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Franchise disputes: What does that dispute resolution clause mean?

Like any contract, your Franchise Agreement is likely to include a “Dispute Resolution” clause which sets out the process if things go wrong. While dispute resolution clauses can vary, the key features are typically the same.

The process will generally include a number of steps which escalate in terms of complexity and therefore cost. The intention is that it is in the parties’ best interests that the dispute is resolved as quickly and cheaply as possible.

Set out below is what you might see in a typical Dispute Resolution clause.

Good faith/mutual negotiation

This is often found as a first step in the process (including in the Franchising Association template clause). There are no hard and fast rules as to what this means but, if included, it generally means a party cannot simply escalate the dispute without first undertaking some sort of discussion or correspondence setting out the issues.


Mediation is typically the first “formal” step. It is formal in that it requires the involvement of a third party whose job is to try and help the parties towards a resolution. Key features of mediation:

  • It will start as a face to face meeting between the parties (and/or their lawyers) and the mediator;
  • It is “without prejudice”. This means that unless you reach an agreement, any concession made at the mediation will be “off the record” and cannot be referred to at a later point;
  • The mediator’s role is to facilitate discussion and ensure the parties have their say; and
  • The mediator will not make a decision. It is up to the parties to reach an agreement if they can.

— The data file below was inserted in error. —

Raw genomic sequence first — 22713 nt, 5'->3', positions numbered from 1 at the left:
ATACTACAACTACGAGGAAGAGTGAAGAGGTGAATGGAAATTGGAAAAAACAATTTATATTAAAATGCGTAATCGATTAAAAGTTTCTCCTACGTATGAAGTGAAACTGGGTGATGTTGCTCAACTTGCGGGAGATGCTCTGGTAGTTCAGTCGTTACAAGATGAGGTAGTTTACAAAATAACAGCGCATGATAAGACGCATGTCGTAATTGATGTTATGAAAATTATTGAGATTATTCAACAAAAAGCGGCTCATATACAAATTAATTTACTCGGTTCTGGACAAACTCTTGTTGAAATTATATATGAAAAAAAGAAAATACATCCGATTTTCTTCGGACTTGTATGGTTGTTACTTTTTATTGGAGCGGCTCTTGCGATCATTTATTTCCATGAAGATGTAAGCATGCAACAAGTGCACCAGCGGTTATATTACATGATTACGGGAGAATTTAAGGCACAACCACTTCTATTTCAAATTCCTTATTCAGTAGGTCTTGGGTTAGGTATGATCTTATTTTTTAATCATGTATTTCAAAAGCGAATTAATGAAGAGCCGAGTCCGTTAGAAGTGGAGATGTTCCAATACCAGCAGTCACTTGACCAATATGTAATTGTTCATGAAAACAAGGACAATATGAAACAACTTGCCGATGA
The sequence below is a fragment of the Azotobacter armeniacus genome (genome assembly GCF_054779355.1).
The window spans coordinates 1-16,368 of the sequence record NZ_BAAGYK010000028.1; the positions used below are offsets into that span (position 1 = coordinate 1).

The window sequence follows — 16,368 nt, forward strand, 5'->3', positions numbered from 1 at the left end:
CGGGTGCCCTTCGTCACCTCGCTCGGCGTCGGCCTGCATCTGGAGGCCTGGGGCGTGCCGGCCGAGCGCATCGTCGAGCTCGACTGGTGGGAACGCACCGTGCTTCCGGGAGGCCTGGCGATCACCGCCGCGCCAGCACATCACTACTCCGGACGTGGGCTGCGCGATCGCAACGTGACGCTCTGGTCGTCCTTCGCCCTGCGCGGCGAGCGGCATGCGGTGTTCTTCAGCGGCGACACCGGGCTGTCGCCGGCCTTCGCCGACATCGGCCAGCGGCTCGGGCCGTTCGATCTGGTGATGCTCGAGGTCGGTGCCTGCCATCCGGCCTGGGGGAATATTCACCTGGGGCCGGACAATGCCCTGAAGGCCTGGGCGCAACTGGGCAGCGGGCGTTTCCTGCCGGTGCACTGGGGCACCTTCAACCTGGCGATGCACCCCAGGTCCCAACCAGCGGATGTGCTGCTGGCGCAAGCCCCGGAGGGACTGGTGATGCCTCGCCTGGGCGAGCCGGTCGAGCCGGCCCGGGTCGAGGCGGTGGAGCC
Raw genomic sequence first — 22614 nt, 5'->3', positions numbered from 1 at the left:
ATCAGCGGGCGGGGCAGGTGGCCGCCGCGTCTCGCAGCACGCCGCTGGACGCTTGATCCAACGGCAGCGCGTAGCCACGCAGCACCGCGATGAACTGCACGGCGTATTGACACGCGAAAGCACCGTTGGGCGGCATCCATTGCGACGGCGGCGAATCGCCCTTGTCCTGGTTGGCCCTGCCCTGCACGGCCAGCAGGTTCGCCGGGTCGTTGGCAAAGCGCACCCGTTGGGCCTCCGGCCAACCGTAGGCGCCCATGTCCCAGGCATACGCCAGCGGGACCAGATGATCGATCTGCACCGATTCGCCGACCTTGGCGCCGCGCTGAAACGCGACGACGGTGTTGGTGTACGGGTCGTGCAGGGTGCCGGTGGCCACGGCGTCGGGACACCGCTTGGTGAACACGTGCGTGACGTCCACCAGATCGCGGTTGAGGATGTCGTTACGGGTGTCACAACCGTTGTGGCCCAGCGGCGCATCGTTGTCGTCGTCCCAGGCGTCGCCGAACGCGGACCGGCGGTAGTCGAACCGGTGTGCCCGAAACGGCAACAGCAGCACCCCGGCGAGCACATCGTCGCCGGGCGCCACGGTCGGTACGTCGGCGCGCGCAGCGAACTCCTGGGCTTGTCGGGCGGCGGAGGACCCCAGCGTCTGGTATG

If the parties could not agree at mediation (or did not have to go through mediation), Arbitration is usually the next step. It is best thought of as a private Court proceeding. Key features are:

  • The process can be tailored to suit the nature and complexity of the dispute;
  • It is typically faster and more cost effective than a Court proceeding; and
  • The arbitrator will make a decision that will be binding on the parties.
Things to look out for

Do you actually have a dispute? – While “dispute” is often not defined in franchise agreements, a common sense definition is typically applied. For example, if there is simply a debt owed by the franchisee to the franchisor, that is not in itself a dispute which would trigger the Dispute Resolution clause.

Are the steps compulsory? - Key words to look out for are “may”, “must” and “shall’. It is not uncommon to see a clause along the lines of “the parties may refer the dispute to mediation”. Therefore unless the parties agree, the mediation step may not occur. There is of course the ability for the parties to vary the dispute resolution process, if they both agree.


It is important to have an understanding of what your dispute resolution process is. There is a real risk that if you get it wrong (such as missing a compulsory step), you could significantly complicate the process and potentially compromise a later binding decision.

Daniel is an Director in our Dispute Resolution Team and can be contacted on 07 958 7477.

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